Martin Pigeon, researcher and campaigner on agribusiness issues at Corporate Europe Observatory and author of the report, said:

"Almost half of EFSA experts still have financial conflicts of interests while the norm should be zero. The increase in the recruitment of independent experts is welcome, but without an independence policy that confirms the trend this development may only be temporary. After four years of repeated criticism from the European Parliament, why does EFSA’s management keep refusing to close the loopholes in their independence policy ?

The purpose of this policy is to protect the agency from the food industry’s undue influence. To build public trust, EFSA's Management Board and the European Commission must lead on the new drafting process, and adopt a meaningful independence policy for EFSA."


Martin Pigeon (EN, FR) : +3228930930

Note to the editors

EFSA evaluates the toxicity of all regulated products in the EU food market, such as food additives, pesticides, GM crops or food packaging materials. It also produces nutrition recommendations and evaluates food labelling health claims. Getting EFSA to say the ‘right’ thing in its scientific opinions is therefore very important for regulated industries.

- The report “Recruitment Errors” can be read on CEO’s website:
All the report’s raw data, with the detailed assessment for each interest, is available on request.

- The report “Unhappy Meal – the European Food Safety Authority’s Independence Problem”, co-authored by Corporate Europe Observatory and the free-lance journalist Stéphane Horel, is available at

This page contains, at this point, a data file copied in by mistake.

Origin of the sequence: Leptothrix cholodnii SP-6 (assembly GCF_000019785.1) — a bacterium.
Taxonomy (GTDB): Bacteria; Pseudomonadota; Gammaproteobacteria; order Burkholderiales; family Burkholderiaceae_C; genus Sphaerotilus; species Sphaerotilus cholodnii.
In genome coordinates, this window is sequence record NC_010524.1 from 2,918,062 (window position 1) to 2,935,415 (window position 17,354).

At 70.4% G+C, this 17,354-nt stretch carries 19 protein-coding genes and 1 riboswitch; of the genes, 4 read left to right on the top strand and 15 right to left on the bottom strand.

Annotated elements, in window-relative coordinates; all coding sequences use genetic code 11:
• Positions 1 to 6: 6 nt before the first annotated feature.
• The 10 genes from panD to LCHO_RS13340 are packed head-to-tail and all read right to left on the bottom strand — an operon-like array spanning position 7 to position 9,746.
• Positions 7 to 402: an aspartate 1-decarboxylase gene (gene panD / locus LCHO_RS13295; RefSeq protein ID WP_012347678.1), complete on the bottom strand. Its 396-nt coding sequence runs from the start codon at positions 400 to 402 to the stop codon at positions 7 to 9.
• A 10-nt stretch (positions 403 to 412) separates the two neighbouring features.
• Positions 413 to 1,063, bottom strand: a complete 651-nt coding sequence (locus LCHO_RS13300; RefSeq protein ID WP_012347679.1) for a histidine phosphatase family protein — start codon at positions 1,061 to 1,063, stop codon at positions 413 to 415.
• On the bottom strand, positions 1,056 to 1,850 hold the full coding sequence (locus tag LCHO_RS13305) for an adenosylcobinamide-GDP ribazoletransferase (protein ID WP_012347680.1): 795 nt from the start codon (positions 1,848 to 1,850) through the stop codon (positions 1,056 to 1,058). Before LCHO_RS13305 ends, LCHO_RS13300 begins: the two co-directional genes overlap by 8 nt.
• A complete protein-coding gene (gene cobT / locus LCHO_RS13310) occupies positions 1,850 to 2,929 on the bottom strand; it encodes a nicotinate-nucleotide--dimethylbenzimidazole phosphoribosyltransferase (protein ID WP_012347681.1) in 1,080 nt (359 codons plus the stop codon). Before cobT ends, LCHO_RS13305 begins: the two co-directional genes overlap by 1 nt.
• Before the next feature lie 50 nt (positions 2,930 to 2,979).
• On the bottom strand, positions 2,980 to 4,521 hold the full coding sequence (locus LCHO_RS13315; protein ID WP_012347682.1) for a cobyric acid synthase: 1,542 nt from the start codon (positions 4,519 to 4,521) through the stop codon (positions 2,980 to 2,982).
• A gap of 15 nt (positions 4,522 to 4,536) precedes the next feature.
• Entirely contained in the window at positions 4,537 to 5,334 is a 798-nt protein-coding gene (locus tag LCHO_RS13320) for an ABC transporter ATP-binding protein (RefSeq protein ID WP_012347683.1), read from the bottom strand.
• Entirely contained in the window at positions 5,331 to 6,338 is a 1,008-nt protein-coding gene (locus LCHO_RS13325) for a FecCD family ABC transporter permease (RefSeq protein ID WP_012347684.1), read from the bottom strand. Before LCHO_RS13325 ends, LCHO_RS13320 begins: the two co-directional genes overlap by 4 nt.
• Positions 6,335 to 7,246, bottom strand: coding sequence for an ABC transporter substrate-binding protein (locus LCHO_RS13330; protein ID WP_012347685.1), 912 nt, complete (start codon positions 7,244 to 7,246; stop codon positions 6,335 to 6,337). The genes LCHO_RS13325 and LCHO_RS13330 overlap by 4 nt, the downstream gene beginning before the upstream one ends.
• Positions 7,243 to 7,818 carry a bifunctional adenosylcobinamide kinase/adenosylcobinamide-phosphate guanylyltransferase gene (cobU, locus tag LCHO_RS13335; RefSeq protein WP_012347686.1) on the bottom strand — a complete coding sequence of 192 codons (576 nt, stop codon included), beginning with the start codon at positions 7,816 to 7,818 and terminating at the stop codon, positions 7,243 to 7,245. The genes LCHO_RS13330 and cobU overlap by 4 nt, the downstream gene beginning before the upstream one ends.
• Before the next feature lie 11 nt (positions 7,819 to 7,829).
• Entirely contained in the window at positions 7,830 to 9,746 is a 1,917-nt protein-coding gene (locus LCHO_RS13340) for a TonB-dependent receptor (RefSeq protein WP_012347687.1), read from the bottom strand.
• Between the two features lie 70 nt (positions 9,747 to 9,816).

- CEO’s analysis of the European Parliament’s criticism of EFSA’s draft new independence policy is available at:

- We published a non-exhaustive chronology of COIs scandals having affected EFSA since 2010, see

- EFSA has usually answered to our criticism with two main arguments, which we reject:

     - in their opinion, an strict independence policy such as the one we argue for would compromise excellence, whereas we consider that excellence is impossible for a public food safety agency without independence from the food industry.

     - EFSA keeps referring to the necessity to keep working with all scientific institutions, even when these are significantly funded by industry and actively looking to develop this source of funding. By doing this, we consider that EFSA fails to understand that it is not any scientific organisation (for which openness would be a virtue) but a public administration whose duty is to give the benefit of the doubt to public health and the environment, not industry.

EFSA needs to understand that when it gets offered competent expertise for free by industry-funded organisations, there might be a reason other than generosity.

Of course, the fact that certain EFSA executives are coming from industry lobby groups might contribute to a certain reluctance in acknowledging such facts.

EFSA's Management Board includes two representatives from the agribusiness and food industries, P. Van Themssche and J. Mousing.